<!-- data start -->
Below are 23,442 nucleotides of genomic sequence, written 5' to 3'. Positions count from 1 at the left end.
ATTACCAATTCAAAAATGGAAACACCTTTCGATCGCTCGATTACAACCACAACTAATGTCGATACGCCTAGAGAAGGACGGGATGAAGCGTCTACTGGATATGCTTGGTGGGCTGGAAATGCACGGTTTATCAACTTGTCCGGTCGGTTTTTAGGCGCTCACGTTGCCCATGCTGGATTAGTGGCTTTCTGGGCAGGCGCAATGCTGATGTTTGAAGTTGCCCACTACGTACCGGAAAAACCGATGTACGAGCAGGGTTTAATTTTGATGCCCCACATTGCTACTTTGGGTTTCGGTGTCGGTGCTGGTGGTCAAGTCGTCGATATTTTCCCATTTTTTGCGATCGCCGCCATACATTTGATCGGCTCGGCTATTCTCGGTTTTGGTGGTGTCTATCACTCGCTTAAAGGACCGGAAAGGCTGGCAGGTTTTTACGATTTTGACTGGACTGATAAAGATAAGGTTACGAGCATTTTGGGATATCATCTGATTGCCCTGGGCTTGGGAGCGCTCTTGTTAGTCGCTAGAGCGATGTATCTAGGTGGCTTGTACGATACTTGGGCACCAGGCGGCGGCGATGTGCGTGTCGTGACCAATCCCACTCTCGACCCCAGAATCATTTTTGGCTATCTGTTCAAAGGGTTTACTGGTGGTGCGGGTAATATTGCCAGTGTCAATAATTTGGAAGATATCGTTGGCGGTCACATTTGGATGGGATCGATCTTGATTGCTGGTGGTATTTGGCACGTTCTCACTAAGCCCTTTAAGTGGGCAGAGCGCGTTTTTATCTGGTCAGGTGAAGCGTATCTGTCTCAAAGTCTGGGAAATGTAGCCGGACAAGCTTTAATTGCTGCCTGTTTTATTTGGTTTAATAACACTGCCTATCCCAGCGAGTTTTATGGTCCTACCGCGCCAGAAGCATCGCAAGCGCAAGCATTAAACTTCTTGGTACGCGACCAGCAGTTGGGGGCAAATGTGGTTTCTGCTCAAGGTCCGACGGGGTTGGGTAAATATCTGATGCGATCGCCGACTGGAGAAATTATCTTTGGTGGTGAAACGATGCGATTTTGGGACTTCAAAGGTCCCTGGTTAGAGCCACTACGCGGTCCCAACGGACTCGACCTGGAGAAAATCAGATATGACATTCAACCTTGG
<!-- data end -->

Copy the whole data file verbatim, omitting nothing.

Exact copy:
Below are 23,442 nucleotides of genomic sequence, written 5' to 3'. Positions count from 1 at the left end.
ATTACCAATTCAAAAATGGAAACACCTTTCGATCGCTCGATTACAACCACAACTAATGTCGATACGCCTAGAGAAGGACGGGATGAAGCGTCTACTGGATATGCTTGGTGGGCTGGAAATGCACGGTTTATCAACTTGTCCGGTCGGTTTTTAGGCGCTCACGTTGCCCATGCTGGATTAGTGGCTTTCTGGGCAGGCGCAATGCTGATGTTTGAAGTTGCCCACTACGTACCGGAAAAACCGATGTACGAGCAGGGTTTAATTTTGATGCCCCACATTGCTACTTTGGGTTTCGGTGTCGGTGCTGGTGGTCAAGTCGTCGATATTTTCCCATTTTTTGCGATCGCCGCCATACATTTGATCGGCTCGGCTATTCTCGGTTTTGGTGGTGTCTATCACTCGCTTAAAGGACCGGAAAGGCTGGCAGGTTTTTACGATTTTGACTGGACTGATAAAGATAAGGTTACGAGCATTTTGGGATATCATCTGATTGCCCTGGGCTTGGGAGCGCTCTTGTTAGTCGCTAGAGCGATGTATCTAGGTGGCTTGTACGATACTTGGGCACCAGGCGGCGGCGATGTGCGTGTCGTGACCAATCCCACTCTCGACCCCAGAATCATTTTTGGCTATCTGTTCAAAGGGTTTACTGGTGGTGCGGGTAATATTGCCAGTGTCAATAATTTGGAAGATATCGTTGGCGGTCACATTTGGATGGGATCGATCTTGATTGCTGGTGGTATTTGGCACGTTCTCACTAAGCCCTTTAAGTGGGCAGAGCGCGTTTTTATCTGGTCAGGTGAAGCGTATCTGTCTCAAAGTCTGGGAAATGTAGCCGGACAAGCTTTAATTGCTGCCTGTTTTATTTGGTTTAATAACACTGCCTATCCCAGCGAGTTTTATGGTCCTACCGCGCCAGAAGCATCGCAAGCGCAAGCATTAAACTTCTTGGTACGCGACCAGCAGTTGGGGGCAAATGTGGTTTCTGCTCAAGGTCCGACGGGGTTGGGTAAATATCTGATGCGATCGCCGACTGGAGAAATTATCTTTGGTGGTGAAACGATGCGATTTTGGGACTTCAAAGGTCCCTGGTTAGAGCCACTACGCGGTCCCAACGGACTCGACCTGGAGAAAATCAGATATGACATTCAACCTTGG